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Aggressive action on climate challenges is also good for Nevada’s economy

Joanne Leovy
Joanne Leovy
Electric vehicles await drivers during an NV Energy and NDOT Electric Vehicle Guest Drive Event at Bruce Trent Park in Las Vegas on Saturday, Oct. 26, 2019. (Daniel Clark/The Nevada Independent)

Gov. Joe Lombardo must not have been aware of the politician’s credo “timing is everything” when he announced that he is withdrawing Nevada from the U.S. Climate Alliance. His decision comes just as Southern Nevada is experiencing an epic heatwave and everyone’s newsfeed is filled with daily horrors of floods, climate-triggered building sinking, and unrelenting heat domes. The head-scratching timing and decision to turn away from interstate collaboration are setbacks for Nevada’s economy, our health and our reputation as an innovative, dynamic state.

Withdrawing from the alliance robs Nevadans of the opportunity to benefit from sharing information and best practices on reducing pollution and preparing our state for climate consequences such as increased heat, drought, electric grid stress, air pollution, novel insect-borne diseases and water quality concerns. The alliance recently announced the release of a new website and database to examine these issues and share solutions. Many of our municipalities and counties are engaged in sustainability planning and projects, and the lack of state-level coordination will diminish their capacity.

Perhaps Gov. Lombardo doesn’t realize that 60 percent of Nevadans believe that global warming is already harming people in the U.S., and 56 percent think the governor should do more to address global warming.

In 2023, many more people are concerned and alarmed about climate change than they were a decade ago. Further, most people realize that their personal actions are insufficient, and we must have large scale policy solutions. A wide swath of Clark County residents provided input for the county sustainability plan. Most resort corporations, Allegiant Stadium and small businesses throughout the state understand that leaning into sustainability is good for customer relations and often good for their bottom line.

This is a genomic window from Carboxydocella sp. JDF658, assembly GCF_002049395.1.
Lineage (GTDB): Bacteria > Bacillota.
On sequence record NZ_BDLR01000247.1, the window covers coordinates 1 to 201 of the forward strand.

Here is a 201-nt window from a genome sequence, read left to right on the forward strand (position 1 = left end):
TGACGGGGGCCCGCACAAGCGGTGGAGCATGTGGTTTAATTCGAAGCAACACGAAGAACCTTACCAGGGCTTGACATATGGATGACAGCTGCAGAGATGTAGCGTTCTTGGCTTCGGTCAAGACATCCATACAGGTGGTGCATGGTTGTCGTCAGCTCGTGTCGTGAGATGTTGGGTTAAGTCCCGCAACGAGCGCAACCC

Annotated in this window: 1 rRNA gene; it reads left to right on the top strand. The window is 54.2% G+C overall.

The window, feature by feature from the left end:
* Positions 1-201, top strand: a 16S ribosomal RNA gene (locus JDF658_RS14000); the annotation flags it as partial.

Critics may point out that Nevada’s carbon footprint is small — nothing like giant economies such as China and India. But what we do here matters a lot, locally and globally. Globally, U.S. leadership is extremely important in promoting accountability and diffusing clean technologies around the world. Already, the Inflation Reduction Act is expected to drive a “green premium” that will reduce global emissions by 2.4-2.9 tons for every ton of reduction in the U.S.

Aggressive climate action is good for Nevada’s economy. Solar and energy efficiency businesses employed over 20,000 Nevadans last year. Additional jobs in renewable construction, electric vehicles, hydropower, wind, geothermal, mining and climate resilience far exceed employment in the fossil fuel sector. Efficient electric appliances for heating, cooling, cooking and other needs save businesses and residents money over their lifespan.

Choosing renewables over fossil fuels will immediately benefit the health of Nevadans by reducing air pollution. Air pollution caused largely by burning fossil fuels causes at least 100,000 deaths per year in the U.S. It is associated with heart disease and stroke, asthma and chronic lung disease, the risk of death from COVID-19. In children it is associated with everything from infant mortality to school absenteeism. Even dementia and diabetes are likely partly caused by air pollution.

Recent studies show that even short-term spikes in pollution cause surges in deaths. Populations of color have higher air pollution exposure and Black and low income populations have higher risks of pollution-related death.

A well-regarded analysis by a Duke University researcher shows that following U.S. Climate Alliance goals under the Paris agreement will save an estimated 4.5 million premature deaths in the U.S. over 50 years, providing over $700 billion in benefits from better health and worker productivity. Nevadans should embrace this opportunity to relieve the burden on our overstressed health care system.

Nevada is still a place where out-of-the box ideas can manifest. Nevada companies have leaned into the future with EV ride sharing, energy-efficient mass produced housing, and more than one battery plant. We have an opportunity to be a dynamic, diversified economy independent from reliance on out-of-state energy. Gov. Lombardo should rethink this decision and commit to promoting renewable energy and reducing fossil fuel use in Nevada. A healthy Nevada is a happier and more productive Nevada.

Joanne Leovy is a family physician, founder of Nevada Clinicians for Climate Action and volunteers as Nevada state co-coordinator for Citizens' Climate Lobby.

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